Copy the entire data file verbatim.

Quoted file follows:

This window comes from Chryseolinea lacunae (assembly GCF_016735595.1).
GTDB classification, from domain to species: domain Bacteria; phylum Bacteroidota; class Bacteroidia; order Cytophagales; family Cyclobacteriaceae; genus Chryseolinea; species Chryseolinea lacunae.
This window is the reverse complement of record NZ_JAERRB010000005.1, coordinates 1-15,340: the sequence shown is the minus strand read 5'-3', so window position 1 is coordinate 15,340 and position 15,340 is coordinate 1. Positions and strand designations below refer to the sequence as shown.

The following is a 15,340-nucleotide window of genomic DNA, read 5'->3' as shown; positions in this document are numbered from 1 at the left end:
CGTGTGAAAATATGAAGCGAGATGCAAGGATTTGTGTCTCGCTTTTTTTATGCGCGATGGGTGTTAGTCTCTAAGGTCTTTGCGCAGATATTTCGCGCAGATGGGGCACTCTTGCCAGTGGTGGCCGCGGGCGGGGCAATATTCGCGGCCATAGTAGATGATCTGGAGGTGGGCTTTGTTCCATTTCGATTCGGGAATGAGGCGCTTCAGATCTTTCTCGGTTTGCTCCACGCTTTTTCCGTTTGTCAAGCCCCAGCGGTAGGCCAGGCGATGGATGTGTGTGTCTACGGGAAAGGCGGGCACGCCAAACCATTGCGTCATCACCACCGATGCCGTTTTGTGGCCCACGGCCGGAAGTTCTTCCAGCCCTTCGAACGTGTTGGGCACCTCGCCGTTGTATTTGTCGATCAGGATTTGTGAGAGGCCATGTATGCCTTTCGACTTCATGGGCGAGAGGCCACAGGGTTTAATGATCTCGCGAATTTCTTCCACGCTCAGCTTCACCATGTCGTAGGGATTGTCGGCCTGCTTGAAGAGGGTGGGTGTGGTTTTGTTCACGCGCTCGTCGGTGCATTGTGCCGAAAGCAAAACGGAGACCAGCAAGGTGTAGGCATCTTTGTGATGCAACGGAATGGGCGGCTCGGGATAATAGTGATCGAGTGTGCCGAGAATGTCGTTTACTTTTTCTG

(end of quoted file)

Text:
This window comes from Chryseolinea lacunae (assembly GCF_016735595.1).
GTDB classification, from domain to species: domain Bacteria; phylum Bacteroidota; class Bacteroidia; order Cytophagales; family Cyclobacteriaceae; genus Chryseolinea; species Chryseolinea lacunae.
This window is the reverse complement of record NZ_JAERRB010000005.1, coordinates 1-15,340: the sequence shown is the minus strand read 5'-3', so window position 1 is coordinate 15,340 and position 15,340 is coordinate 1. Positions and strand designations below refer to the sequence as shown.

The following is a 15,340-nucleotide window of genomic DNA, read 5'->3' as shown; positions in this document are numbered from 1 at the left end:
CGTGTGAAAATATGAAGCGAGATGCAAGGATTTGTGTCTCGCTTTTTTTATGCGCGATGGGTGTTAGTCTCTAAGGTCTTTGCGCAGATATTTCGCGCAGATGGGGCACTCTTGCCAGTGGTGGCCGCGGGCGGGGCAATATTCGCGGCCATAGTAGATGATCTGGAGGTGGGCTTTGTTCCATTTCGATTCGGGAATGAGGCGCTTCAGATCTTTCTCGGTTTGCTCCACGCTTTTTCCGTTTGTCAAGCCCCAGCGGTAGGCCAGGCGATGGATGTGTGTGTCTACGGGAAAGGCGGGCACGCCAAACCATTGCGTCATCACCACCGATGCCGTTTTGTGGCCCACGGCCGGAAGTTCTTCCAGCCCTTCGAACGTGTTGGGCACCTCGCCGTTGTATTTGTCGATCAGGATTTGTGAGAGGCCATGTATGCCTTTCGACTTCATGGGCGAGAGGCCACAGGGTTTAATGATCTCGCGAATTTCTTCCACGCTCAGCTTCACCATGTCGTAGGGATTGTCGGCCTGCTTGAAGAGGGTGGGTGTGGTTTTGTTCACGCGCTCGTCGGTGCATTGTGCCGAAAGCAAAACGGAGACCAGCAAGGTGTAGGCATCTTTGTGATGCAACGGAATGGGCGGCTCGGGATAATAGTGATCGAGTGTGCCGAGAATGTCGTTTACTTTTTCTG